Lebanese academic Hassan Diab, a former minister backed by Hezbollah, accepted the position of prime minister designate on Thursday after President Michel Aoun charged him with forming a new government.
The announcement came more than seven weeks after Prime Minister Saad Hariri resigned because of nation-wide, anti-government protests that have not stopped.
Mr Diab, 60, a little-known professor of electrical engineering at the American University of Beirut, replaces Mr Hariri amid the worst economic crisis since Lebanon's 1975-1990 civil war.
The former education minister received 69 votes from Lebanese MPs who met Mr Aoun to tell him of their choice on Monday.
Speaking from the presidential palace in Baabda outside Beirut, Mr Diab said he requested that consultations with parties would begin on Saturday to start forming a government, the state-run National News Agency reported.
He is expected to meet with different factions to agree on the composition of the new Cabinet, which he will submit to the president. This process usually takes several months in Lebanon.
Lebanon has been rocked since October 17 by nationwide anti-government protests, which pushed Mr Hariri to resign on October 29, collapsing the government.
Protesters demand a government of technocrats with no links to politics to save the country from economic collapse.
Mr Diab said he was “a specialist and the priority is for specialists", but did not clarify whether his government would include politicians.
He received the backing of parties that made up the largely defunct March 8 movement, including Hezbollah, the Amal Movement and Mr Aoun’s Free Patriotic Movement.
They have called for an administration of technocrats and politicians, despite the demands of protesters.
Thirteen MPs from parties considered to be more aligned with western countries, such as the Progressive Socialist Party, nominated International Court of Justice judge Nawaf Salam for prime minister.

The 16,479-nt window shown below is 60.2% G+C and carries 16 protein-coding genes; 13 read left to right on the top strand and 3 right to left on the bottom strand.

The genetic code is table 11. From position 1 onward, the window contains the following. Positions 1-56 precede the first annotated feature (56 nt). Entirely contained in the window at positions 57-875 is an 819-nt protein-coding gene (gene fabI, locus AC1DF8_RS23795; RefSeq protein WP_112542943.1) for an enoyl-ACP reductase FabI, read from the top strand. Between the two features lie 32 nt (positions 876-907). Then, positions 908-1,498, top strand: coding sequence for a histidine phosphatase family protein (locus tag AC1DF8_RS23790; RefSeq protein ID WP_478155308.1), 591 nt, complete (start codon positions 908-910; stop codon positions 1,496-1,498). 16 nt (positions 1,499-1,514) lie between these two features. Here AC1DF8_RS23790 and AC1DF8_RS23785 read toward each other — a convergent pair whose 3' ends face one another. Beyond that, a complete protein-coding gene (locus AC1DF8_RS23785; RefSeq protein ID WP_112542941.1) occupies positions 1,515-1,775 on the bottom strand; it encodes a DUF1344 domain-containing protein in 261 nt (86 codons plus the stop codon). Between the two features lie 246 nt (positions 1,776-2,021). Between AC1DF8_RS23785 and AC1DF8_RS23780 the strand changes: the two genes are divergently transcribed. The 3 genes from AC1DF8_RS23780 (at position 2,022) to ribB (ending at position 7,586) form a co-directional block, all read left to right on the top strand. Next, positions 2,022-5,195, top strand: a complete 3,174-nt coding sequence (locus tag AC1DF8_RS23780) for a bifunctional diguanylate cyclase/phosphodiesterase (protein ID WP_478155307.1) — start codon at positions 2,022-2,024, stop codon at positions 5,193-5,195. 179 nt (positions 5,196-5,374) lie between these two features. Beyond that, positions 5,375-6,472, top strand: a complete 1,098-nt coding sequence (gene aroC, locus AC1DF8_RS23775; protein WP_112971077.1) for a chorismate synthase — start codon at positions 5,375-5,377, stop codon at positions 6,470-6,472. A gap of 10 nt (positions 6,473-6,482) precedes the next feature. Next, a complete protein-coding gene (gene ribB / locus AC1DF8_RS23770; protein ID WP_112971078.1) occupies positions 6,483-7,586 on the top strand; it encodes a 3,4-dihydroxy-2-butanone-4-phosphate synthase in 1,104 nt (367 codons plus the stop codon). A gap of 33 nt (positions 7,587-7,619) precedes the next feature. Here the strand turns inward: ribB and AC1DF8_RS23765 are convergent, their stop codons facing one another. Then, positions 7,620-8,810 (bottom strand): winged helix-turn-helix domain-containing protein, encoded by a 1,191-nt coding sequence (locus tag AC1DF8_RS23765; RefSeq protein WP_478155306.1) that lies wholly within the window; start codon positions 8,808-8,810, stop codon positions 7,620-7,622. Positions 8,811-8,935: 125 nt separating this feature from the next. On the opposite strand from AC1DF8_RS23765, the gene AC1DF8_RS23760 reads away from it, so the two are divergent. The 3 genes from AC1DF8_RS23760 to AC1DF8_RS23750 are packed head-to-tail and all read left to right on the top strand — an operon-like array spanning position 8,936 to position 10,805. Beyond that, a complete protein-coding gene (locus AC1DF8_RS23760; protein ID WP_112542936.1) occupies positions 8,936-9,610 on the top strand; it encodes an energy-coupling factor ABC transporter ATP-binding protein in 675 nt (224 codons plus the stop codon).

Forty-two MPs did not offer any name. Among them were three former prime ministers, including Najib Mikati, who led the government when Mr Diab was Education Minister in 2011.
Mr Hariri’s Future Movement, the main representative of Lebanon’s Sunni Muslim community, also did not put forward a nomination.
Under the country’s constitutional power-sharing system, the prime minister must always be a Sunni.
The Future Movement’s lack of support for Mr Diab puts him in a difficult position.
In the past, presidents have been reluctant to select a candidate who does not have the backing of the Sunni community.
“This is a big problem because a major component of Lebanese society is not part of the deal,” said Sami Nader, director of the Levant Institute for Strategic Affairs.
Mr Hariri's party said "from the beginning" that it would not be part of the next government, Moustapha Allouche, a member of the Future Movement, told The National.
Mr Allouche said the 2011 administration of Najib Mikati showed that the new head of government did not need Sunni backing.
“What is important now is to form a government that will be judged not on its sectarian content but on its real political and technical content,” he said.
Support from Hezbollah and its allies could complicate Mr Diab’s requests for international financial, which is widely expected to resolve the crisis.
“This kind of government will isolate Lebanon completely and deepen the economic crisis,” Mr Nader said.
Mr Hariri again ruled himself out for the post on Wednesday evening, after a week of tense protests and clashes in Beirut as the two-month mass protest movement against the government continued.
He joined the call for an administration of technocrats to work on a mandate of fixing the economic crisis, resolving long-running infrastructure issues and weeding out corruption.